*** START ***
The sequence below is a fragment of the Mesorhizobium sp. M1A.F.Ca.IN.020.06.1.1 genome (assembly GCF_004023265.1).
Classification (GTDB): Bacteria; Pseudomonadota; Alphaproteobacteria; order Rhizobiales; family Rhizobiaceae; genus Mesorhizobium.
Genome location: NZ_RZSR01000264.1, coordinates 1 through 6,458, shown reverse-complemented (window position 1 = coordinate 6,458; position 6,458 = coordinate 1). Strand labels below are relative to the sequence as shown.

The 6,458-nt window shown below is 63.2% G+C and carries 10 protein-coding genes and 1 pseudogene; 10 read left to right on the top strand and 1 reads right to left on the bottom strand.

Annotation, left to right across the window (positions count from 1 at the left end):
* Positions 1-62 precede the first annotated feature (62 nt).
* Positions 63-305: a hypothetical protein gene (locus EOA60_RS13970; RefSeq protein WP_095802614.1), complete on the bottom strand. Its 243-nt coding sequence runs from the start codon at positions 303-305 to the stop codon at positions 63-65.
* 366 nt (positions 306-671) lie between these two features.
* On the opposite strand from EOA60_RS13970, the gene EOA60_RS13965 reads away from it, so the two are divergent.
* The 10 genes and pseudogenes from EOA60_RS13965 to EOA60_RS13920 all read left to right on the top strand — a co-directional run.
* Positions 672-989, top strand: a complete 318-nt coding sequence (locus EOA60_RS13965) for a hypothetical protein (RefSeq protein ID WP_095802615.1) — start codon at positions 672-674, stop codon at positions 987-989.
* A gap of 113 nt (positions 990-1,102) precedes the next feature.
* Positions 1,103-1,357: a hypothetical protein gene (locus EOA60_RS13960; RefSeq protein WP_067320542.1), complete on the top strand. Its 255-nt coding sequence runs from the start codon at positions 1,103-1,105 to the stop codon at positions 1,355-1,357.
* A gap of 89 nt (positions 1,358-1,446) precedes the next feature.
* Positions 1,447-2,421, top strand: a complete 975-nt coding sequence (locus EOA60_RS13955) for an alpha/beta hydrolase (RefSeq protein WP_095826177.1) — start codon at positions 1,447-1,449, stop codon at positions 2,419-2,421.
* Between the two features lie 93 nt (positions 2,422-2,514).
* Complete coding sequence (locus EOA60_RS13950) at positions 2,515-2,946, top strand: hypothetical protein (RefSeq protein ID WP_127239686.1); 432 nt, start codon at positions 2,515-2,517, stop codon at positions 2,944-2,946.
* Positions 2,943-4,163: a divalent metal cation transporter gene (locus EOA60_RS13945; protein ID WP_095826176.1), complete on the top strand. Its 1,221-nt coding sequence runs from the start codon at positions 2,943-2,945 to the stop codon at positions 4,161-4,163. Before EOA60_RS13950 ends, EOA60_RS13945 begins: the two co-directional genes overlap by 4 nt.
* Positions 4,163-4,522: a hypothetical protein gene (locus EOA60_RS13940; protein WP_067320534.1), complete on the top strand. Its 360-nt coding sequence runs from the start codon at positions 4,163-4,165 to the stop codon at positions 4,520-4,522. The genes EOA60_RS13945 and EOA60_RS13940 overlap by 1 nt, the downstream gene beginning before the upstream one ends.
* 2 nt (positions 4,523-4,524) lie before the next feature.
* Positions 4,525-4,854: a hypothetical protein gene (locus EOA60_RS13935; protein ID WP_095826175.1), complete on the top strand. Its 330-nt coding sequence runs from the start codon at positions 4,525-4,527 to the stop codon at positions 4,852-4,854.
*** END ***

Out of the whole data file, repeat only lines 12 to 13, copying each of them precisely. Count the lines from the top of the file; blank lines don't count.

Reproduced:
* A gap of 113 nt (positions 990-1,102) precedes the next feature.
* Positions 1,103-1,357: a hypothetical protein gene (locus EOA60_RS13960; RefSeq protein WP_067320542.1), complete on the top strand. Its 255-nt coding sequence runs from the start codon at positions 1,103-1,105 to the stop codon at positions 1,355-1,357.